Čigota is indeed that perfect example that allows us to shift our perception when it comes to geographical indications of origin, as it tears down the barriers of the traditional use of this legal tool and allows us to open up towards new possibilities stemming from more innovative concepts.

*Independent attorneys at law in cooperation with Karanović & Nikolić.

Striving Towards the Black Gold

July 2018 - Projects, Energy & Natural Resources. Legal Developments by Karanovic & Nikolic.

More articles by this firm.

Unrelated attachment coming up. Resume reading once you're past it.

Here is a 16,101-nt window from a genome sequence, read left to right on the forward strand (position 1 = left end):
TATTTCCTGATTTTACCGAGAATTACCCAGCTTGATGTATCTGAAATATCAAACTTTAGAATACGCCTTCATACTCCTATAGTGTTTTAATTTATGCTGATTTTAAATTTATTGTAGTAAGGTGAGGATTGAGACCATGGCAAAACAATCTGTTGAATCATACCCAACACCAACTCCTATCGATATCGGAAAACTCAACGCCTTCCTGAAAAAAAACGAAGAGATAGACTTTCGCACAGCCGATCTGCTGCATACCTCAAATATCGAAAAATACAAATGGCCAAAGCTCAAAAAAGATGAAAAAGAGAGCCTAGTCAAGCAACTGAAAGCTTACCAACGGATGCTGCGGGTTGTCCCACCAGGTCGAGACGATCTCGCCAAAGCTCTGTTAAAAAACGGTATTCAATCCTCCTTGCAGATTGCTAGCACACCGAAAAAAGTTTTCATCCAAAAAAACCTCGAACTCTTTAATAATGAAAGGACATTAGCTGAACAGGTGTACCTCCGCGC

This article was written by Petar Mitrović, Partner ⃰, and Nikolina Kažić, Associate ⃰, and was originally published in Issue 5.2 of the CEE Legal Matters Magazine To see the original article, please follow this

The first upscale exploration of oil and gas in Montenegro started in 1914, when King Nikola Petrović approved the National Assembly's decision for oil exploration around Lake Skadar. The first well in the area of Crmnica dates back to 1922 – although it produced nothing of significance.

In later researches of the Montenegrin offshore, the existence of geological structures with the potential for hiding hydrocarbon deposits was confirmed. During the 70s and 80s, several American firms set up wells in the Montenegrin undersea area and confirmed oil and gas findings. However, no significant work was done pursuant to this confirmation, mainly due to the political and social instability of this Balkan country.